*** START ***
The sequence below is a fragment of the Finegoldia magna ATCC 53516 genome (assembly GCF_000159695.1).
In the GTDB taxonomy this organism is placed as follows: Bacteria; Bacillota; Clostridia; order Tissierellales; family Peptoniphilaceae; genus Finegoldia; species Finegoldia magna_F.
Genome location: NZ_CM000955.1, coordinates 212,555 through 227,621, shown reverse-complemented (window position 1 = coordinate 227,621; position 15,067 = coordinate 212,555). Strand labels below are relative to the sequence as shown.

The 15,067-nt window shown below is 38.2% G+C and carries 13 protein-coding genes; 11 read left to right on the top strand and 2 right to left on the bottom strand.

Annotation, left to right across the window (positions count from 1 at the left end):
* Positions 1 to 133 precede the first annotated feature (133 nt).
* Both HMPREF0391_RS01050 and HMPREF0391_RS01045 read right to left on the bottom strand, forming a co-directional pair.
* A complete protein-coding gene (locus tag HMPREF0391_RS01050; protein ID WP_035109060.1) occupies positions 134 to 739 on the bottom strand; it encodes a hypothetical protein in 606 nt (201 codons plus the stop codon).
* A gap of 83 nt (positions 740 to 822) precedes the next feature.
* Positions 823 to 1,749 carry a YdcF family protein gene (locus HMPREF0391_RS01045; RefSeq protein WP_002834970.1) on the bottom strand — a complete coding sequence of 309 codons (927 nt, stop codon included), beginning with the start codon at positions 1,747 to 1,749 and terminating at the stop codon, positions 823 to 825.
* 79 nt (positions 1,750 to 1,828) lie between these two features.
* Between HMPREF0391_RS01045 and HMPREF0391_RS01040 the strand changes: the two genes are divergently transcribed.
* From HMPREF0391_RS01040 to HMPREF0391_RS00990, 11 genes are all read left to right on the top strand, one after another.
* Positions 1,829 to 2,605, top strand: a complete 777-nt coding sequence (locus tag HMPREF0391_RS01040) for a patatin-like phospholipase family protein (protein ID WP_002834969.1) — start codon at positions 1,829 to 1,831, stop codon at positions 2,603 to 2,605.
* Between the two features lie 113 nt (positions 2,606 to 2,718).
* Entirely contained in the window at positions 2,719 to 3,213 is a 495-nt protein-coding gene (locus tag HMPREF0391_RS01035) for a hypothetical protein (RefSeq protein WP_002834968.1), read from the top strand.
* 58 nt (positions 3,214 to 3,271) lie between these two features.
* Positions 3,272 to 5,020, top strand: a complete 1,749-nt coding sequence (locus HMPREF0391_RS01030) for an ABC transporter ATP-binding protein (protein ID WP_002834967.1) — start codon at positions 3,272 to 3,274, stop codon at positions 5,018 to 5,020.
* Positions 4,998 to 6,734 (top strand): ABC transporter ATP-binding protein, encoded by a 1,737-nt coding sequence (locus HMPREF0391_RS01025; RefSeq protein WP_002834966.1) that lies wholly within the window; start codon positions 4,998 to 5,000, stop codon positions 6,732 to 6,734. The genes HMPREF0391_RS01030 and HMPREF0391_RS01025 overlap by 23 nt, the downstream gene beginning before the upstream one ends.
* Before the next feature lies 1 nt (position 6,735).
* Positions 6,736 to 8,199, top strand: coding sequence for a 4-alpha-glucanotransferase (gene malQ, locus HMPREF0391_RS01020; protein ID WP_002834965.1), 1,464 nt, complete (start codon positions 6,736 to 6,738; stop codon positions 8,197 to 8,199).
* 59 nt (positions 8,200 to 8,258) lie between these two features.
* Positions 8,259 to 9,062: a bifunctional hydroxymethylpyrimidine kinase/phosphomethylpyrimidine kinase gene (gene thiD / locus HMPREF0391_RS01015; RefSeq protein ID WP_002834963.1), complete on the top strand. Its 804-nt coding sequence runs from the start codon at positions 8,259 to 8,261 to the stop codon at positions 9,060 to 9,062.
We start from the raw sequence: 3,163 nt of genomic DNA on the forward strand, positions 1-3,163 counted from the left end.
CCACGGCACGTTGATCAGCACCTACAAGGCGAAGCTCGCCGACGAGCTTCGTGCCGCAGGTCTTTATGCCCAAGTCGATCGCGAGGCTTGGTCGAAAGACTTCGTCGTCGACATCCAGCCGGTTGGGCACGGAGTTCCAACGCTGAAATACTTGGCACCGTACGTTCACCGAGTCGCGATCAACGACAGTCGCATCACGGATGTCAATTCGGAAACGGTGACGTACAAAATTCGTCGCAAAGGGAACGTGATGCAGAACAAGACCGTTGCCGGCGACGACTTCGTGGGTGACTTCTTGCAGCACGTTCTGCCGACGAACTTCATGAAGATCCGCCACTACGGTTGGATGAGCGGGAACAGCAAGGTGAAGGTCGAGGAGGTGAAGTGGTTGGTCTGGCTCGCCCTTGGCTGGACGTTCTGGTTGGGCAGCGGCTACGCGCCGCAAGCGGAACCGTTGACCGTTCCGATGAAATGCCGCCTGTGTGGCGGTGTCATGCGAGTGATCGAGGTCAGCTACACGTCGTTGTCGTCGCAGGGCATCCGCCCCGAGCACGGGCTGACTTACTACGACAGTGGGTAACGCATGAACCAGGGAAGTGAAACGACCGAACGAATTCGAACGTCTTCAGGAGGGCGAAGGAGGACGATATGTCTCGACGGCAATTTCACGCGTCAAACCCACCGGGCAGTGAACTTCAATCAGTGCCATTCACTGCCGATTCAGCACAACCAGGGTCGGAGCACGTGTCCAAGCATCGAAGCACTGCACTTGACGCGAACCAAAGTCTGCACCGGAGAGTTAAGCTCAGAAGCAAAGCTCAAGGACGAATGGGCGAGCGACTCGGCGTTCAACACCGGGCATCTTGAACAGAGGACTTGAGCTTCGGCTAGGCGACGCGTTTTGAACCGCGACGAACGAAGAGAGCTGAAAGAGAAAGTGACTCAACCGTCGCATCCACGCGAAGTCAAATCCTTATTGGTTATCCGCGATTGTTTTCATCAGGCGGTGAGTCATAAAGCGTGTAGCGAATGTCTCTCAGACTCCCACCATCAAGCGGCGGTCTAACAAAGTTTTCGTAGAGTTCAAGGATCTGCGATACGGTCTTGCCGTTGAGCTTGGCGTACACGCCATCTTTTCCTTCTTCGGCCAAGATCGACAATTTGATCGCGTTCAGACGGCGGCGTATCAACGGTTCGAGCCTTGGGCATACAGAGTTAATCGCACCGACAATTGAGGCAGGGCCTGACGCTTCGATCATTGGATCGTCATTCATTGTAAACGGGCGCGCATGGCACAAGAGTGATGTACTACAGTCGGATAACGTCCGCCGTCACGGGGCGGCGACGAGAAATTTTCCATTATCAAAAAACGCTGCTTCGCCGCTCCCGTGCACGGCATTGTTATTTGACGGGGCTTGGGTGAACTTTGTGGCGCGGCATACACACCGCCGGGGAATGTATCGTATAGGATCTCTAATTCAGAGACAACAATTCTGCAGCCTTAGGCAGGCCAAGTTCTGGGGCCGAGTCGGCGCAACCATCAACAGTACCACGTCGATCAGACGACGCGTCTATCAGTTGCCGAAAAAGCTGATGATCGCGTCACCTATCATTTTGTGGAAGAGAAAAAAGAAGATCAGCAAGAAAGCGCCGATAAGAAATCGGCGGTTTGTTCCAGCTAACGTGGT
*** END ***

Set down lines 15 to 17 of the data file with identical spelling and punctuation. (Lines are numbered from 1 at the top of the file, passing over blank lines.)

* Between the two features lie 113 nt (positions 2,606 to 2,718).
* Entirely contained in the window at positions 2,719 to 3,213 is a 495-nt protein-coding gene (locus tag HMPREF0391_RS01035) for a hypothetical protein (RefSeq protein WP_002834968.1), read from the top strand.
* 58 nt (positions 3,214 to 3,271) lie between these two features.